Socket activation with systemd? (to reduce downtime on restart)

I’ve got a number of apps (e.g. Phoenix, but also pure Plug + Cowboy) where 1/ hot-reload cannot be easily used and 2/ the app runs on a single server.

The restart period can be a bit slow (and some apps are behind nginx too), which leads to a period during which the requests are refused (bad gateway etc).

I’m looking at ways to reduce that downtime.

Did anyone managed to use systemd “socket activation” together with either Phoenix or even Cowboy/Ranch directly?

For some context, here is how you can achieve that with Go:

or even with Python:

It could quite improve the deploy workflow of single-server setups.

If you have any information, let me know!

Thanks!

– Thibaut

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:wave:

It’s possible to pass fd option to :gen_tcp.listen: http://erlang.org/doc/man/gen_tcp.html#type-listen_option. So something like

# not sure about this ...
config :app, App.Endpoint,
  http: [transport_options: %{socket_opts: [fd: SYSTEMD_FIRST_SOCKET_FD]}]

might work.

So working from bottom up,

  • :gen_tcp's fd option would probably make it work
  • ranch accepts socket options via :socket_opts
  • plug uses :transport_options to configure that part of :ranch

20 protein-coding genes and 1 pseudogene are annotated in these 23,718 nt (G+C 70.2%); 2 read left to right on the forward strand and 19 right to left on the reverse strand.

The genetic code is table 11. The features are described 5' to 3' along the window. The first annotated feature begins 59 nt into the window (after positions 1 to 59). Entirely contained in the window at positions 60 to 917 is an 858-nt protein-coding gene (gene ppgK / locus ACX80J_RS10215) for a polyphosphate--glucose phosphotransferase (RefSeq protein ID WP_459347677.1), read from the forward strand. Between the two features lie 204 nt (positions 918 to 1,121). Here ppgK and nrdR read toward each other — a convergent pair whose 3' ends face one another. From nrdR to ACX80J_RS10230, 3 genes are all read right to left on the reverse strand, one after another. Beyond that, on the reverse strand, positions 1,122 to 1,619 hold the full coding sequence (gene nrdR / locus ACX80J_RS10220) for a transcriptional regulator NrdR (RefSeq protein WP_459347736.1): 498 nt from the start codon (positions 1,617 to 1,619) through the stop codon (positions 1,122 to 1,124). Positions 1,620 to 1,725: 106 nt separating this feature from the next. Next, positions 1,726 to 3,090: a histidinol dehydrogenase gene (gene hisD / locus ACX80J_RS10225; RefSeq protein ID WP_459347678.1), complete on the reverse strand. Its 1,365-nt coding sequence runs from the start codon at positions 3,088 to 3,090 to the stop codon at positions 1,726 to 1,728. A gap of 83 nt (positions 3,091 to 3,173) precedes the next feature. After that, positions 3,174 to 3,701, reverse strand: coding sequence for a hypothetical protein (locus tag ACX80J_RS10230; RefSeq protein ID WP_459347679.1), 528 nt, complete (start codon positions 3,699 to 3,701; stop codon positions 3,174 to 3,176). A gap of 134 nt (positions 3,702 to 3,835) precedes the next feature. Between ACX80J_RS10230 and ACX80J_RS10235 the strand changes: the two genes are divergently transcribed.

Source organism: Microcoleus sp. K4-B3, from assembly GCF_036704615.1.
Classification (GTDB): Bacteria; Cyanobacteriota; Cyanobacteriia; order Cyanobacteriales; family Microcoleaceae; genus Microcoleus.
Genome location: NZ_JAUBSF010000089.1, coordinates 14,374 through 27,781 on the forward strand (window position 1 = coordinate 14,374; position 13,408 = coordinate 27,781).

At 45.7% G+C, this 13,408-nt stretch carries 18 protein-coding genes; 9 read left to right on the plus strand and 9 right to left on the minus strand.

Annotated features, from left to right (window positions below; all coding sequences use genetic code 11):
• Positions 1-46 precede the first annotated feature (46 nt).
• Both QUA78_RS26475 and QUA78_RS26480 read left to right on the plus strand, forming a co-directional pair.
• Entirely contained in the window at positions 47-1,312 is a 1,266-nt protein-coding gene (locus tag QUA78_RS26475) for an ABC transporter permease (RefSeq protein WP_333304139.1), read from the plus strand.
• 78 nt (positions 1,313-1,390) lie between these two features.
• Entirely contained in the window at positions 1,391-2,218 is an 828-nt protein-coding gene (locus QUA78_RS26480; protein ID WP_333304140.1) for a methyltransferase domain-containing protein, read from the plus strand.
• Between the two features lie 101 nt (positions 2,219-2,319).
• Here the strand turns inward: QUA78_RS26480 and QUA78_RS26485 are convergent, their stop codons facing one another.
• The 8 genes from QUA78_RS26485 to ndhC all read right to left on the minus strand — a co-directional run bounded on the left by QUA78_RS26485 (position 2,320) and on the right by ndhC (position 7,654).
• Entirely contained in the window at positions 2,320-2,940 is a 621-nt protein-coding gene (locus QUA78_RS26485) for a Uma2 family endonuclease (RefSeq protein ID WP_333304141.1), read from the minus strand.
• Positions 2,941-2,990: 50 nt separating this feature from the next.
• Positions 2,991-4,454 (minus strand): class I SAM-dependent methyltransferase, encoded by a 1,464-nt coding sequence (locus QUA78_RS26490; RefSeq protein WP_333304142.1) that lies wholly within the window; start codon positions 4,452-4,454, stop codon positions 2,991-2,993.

• phoenix uses :http option to configure that part of plug
6 Likes

This looks like a solid start - I will experiment, many thanks!

2 Likes

Very interested in hearing if you get it working. I tried once briefly and failed to get it to work.

I tried with {fd, 3} as an option to gen_tcp:listen.

I’ll have to dig it back up to try again and see where it went wrong, I remember it was a hassle to get the systemd service and socket working properly to even test the Erlang code and that is likely the reason it didn’t work, and not an issue with Erlang.

I know @garazdawi said he was interested as well.

2 Likes

I will experiment the coming week, on a client setup for which I need to do maintenance (Ansible + Elixir). Will report back with my findings!

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I can’t help with the socket activation stuff, however I have been using a docker solution for zero downtime deploys, and it has been working great for me.

In a nutshell, it uses docker swarm which will start a new instance of the app, wait for it to become ready, move traffic over, and finally remove the old one. It’s surprisingly simple and works great on single server setups.

I can write up more details if people are interested.

2 Likes

While I won’t be able to use that technique on the projects I’m managing at the moment, I’d say it’s interesting to share anyway (if that’s not too much work on your side!).

1 Like

An update on this: so far I’m not able to start the app, but here are bits of feedback in case someone else also tackles this (I will get back to this later).

I’ve created a file under /etc/systemd/system/my_app.socket, with content:

[Unit]
Description=My App Socket
PartOf=my_app.service

[Socket]
# this is the Phoenix port
ListenStream=4000
BindIPv6Only=both

[Install]
WantedBy=sockets.target

The documentation for ListenStream etc is at http://manpages.ubuntu.com/manpages/bionic/man5/systemd.socket.5.html.

After a restart with reload systemctl_daemon, I can see an active unit for the socket with sudo systemctl status my_app.socket.